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ViewPoint & Obituary

Some comments on Havana history with reference to the Siamese and Oriental

Thank you for publishing my article - title above - I have just re-read copy from Our Cats and have noticed a rather crucial omission in the expansion of my argument, which I give below.

Head and ears: head long and well proportioned, narrowing to a fine muzzle, ears large and pricked, wide at the base with good width between.

These lines should have appeared at the conclusion of the paragraph in the article (beginning: ‘In the 1983 version... second column) and should read as:

In the 1983 version of the S.O.P. for the Siamese the phrase ‘ width between the eyes’ has changed to ‘ width between the ears’. Returning to the original S.O.P. for the Havana in 1958 (Chestnut Brown Foreign as it was then) the following appears:

Head and ears: head long and well proportioned, narrowing to a fine muzzle, ears large and pricked, wide at the base with good width between.

This makes sense of the following paragraph, which begins:

In other words - width between the ears - is this coincidental or did the Siamese S.O.P. subtly change to bring it closer to that of the Havana and other Orientals?

I hope this is clear because I feel that it was important to mention this change in the 1983 version of the Siamese S.O.P. It may also be worthwhile emphasising that in the H&OLCC Rules - Aims and objectives iii) states:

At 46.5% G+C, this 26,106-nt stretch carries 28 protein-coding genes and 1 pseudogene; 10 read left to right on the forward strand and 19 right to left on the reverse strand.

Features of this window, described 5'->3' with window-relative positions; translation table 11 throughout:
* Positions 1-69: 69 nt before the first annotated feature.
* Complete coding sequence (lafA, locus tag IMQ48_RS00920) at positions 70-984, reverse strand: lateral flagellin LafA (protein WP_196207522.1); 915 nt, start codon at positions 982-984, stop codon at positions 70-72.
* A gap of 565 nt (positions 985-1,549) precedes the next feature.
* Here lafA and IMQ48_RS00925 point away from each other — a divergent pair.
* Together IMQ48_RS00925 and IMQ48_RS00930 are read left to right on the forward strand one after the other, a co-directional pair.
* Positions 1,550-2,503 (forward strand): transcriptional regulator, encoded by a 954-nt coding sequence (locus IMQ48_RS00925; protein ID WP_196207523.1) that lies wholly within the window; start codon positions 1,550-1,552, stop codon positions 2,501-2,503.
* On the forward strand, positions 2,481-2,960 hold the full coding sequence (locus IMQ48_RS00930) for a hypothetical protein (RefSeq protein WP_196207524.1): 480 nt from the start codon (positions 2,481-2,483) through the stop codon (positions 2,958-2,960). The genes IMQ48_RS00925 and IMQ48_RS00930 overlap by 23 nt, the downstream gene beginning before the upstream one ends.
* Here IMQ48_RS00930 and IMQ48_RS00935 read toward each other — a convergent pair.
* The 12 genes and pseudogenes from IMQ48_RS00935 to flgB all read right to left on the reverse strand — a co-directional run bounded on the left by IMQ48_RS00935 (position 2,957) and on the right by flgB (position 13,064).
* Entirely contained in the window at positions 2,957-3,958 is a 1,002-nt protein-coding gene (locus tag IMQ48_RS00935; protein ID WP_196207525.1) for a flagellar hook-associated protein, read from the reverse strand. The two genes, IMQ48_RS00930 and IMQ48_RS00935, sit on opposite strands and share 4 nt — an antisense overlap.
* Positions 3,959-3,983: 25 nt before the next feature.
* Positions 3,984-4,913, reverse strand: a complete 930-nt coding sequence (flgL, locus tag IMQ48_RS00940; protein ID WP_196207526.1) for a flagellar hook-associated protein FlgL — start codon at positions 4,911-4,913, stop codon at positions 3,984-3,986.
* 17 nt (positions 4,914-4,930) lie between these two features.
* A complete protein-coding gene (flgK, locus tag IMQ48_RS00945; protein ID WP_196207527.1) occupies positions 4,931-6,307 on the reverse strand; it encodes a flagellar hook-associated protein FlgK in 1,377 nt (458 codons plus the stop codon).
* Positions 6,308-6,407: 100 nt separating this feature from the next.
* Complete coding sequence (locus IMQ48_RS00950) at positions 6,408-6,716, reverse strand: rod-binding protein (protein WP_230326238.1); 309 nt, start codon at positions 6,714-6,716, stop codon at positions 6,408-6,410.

To strive for perfection of the Havana and Oriental Lilac and to propose such changes to the Breed Standard as may be deemed necessary from time to time.

Therefore it seems that the Breed Club should have the prime jurisdiction over any changes to the Breed Standard, rather than any overruling at B.A.C. by other clubs forming the group?
Joyce Tudor-Hughes


Adhere to the show schedule guidelines!

I started exhibiting pedigree cats 27 years ago. When preparing for my first show, the breeder of my cat stressed the importance of ensuring that there were no “distinguishing” items placed in the show pen. I, like the vast majority of exhibitors, adhere to the guidelines on Penning as set out in the show schedules.